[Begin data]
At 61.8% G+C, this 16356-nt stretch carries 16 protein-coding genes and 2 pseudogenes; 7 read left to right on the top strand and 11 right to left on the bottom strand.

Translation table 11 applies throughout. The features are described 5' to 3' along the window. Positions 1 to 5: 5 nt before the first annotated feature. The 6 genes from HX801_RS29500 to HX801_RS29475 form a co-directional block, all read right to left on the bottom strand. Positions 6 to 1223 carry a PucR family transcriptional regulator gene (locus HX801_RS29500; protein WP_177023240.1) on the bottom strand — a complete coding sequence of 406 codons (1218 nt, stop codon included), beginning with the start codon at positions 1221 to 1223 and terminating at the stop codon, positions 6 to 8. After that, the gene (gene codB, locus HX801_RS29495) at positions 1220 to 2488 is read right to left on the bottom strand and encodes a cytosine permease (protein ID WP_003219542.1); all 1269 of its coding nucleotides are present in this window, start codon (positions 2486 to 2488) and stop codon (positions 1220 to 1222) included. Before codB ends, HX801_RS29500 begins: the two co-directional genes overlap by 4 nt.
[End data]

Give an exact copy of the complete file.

At 61.8% G+C, this 16356-nt stretch carries 16 protein-coding genes and 2 pseudogenes; 7 read left to right on the top strand and 11 right to left on the bottom strand.

Translation table 11 applies throughout. The features are described 5' to 3' along the window. Positions 1 to 5: 5 nt before the first annotated feature. The 6 genes from HX801_RS29500 to HX801_RS29475 form a co-directional block, all read right to left on the bottom strand. Positions 6 to 1223 carry a PucR family transcriptional regulator gene (locus HX801_RS29500; protein WP_177023240.1) on the bottom strand — a complete coding sequence of 406 codons (1218 nt, stop codon included), beginning with the start codon at positions 1221 to 1223 and terminating at the stop codon, positions 6 to 8. After that, the gene (gene codB, locus HX801_RS29495) at positions 1220 to 2488 is read right to left on the bottom strand and encodes a cytosine permease (protein ID WP_003219542.1); all 1269 of its coding nucleotides are present in this window, start codon (positions 2486 to 2488) and stop codon (positions 1220 to 1222) included. Before codB ends, HX801_RS29500 begins: the two co-directional genes overlap by 4 nt.